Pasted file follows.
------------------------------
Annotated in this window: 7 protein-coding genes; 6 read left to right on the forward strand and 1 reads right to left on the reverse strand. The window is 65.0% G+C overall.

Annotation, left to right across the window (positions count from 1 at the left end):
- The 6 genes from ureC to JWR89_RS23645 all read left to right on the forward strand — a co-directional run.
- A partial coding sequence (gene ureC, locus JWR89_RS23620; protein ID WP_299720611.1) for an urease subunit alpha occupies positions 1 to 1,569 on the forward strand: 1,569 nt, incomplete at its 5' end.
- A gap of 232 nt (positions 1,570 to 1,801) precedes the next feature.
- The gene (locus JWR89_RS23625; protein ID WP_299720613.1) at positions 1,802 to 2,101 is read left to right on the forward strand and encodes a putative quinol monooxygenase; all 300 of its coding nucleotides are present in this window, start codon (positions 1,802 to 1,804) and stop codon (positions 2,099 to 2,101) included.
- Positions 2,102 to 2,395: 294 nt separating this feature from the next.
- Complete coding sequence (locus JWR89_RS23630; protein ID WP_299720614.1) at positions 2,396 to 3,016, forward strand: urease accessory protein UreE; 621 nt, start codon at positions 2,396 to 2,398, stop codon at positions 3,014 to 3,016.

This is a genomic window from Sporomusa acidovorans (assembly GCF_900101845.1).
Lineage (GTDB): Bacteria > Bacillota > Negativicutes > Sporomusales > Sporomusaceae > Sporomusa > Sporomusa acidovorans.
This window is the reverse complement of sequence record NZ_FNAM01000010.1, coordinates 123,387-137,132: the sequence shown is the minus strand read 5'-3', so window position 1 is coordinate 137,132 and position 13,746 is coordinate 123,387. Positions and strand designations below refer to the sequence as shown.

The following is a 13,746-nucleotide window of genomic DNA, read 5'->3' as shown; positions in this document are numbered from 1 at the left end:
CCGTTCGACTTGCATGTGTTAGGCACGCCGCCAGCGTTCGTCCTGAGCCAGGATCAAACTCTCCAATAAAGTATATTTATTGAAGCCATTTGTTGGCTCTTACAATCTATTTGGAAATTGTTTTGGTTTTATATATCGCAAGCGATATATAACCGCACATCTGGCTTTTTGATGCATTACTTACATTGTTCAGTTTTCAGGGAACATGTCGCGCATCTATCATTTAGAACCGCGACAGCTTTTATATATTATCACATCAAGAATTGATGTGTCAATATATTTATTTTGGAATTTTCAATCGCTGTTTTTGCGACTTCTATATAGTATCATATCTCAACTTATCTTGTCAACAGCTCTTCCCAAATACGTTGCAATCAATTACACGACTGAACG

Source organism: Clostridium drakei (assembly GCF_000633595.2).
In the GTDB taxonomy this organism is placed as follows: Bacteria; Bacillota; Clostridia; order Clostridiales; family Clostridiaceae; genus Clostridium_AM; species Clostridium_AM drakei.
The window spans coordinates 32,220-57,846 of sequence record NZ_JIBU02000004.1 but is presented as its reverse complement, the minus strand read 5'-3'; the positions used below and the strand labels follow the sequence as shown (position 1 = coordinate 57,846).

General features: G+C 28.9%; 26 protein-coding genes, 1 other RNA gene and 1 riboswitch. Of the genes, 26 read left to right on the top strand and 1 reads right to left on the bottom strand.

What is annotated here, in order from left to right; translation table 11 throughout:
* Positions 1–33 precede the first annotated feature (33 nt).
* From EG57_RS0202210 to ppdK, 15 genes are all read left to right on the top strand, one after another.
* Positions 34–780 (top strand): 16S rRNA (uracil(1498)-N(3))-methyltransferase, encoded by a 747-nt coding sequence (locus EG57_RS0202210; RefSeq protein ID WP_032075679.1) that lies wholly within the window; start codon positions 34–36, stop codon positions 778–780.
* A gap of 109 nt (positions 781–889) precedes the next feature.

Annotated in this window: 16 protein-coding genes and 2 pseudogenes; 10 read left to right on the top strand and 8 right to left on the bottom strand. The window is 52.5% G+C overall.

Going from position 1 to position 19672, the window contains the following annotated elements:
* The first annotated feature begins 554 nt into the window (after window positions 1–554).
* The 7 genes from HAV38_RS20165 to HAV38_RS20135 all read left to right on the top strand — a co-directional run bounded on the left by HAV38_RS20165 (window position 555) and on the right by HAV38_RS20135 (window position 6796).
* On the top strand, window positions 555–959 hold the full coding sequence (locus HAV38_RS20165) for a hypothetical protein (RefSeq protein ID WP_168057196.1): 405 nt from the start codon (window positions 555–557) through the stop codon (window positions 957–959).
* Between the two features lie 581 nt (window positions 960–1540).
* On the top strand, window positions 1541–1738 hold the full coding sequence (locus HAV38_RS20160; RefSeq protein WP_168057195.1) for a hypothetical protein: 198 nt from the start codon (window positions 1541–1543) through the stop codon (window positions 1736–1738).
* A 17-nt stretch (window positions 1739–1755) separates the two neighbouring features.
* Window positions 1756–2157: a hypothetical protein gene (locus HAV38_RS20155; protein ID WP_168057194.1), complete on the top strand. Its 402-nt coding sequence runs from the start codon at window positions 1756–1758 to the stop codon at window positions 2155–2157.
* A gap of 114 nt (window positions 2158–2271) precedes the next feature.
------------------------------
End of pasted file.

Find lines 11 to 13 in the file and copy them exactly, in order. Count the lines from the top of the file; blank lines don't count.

This window is the reverse complement of sequence record NZ_FNAM01000010.1, coordinates 123,387-137,132: the sequence shown is the minus strand read 5'-3', so window position 1 is coordinate 137,132 and position 13,746 is coordinate 123,387. Positions and strand designations below refer to the sequence as shown.

The following is a 13,746-nucleotide window of genomic DNA, read 5'->3' as shown; positions in this document are numbered from 1 at the left end:
CCGTTCGACTTGCATGTGTTAGGCACGCCGCCAGCGTTCGTCCTGAGCCAGGATCAAACTCTCCAATAAAGTATATTTATTGAAGCCATTTGTTGGCTCTTACAATCTATTTGGAAATTGTTTTGGTTTTATATATCGCAAGCGATATATAACCGCACATCTGGCTTTTTGATGCATTACTTACATTGTTCAGTTTTCAGGGAACATGTCGCGCATCTATCATTTAGAACCGCGACAGCTTTTATATATTATCACATCAAGAATTGATGTGTCAATATATTTATTTTGGAATTTTCAATCGCTGTTTTTGCGACTTCTATATAGTATCATATCTCAACTTATCTTGTCAACAGCTCTTCCCAAATACGTTGCAATCAATTACACGACTGAACG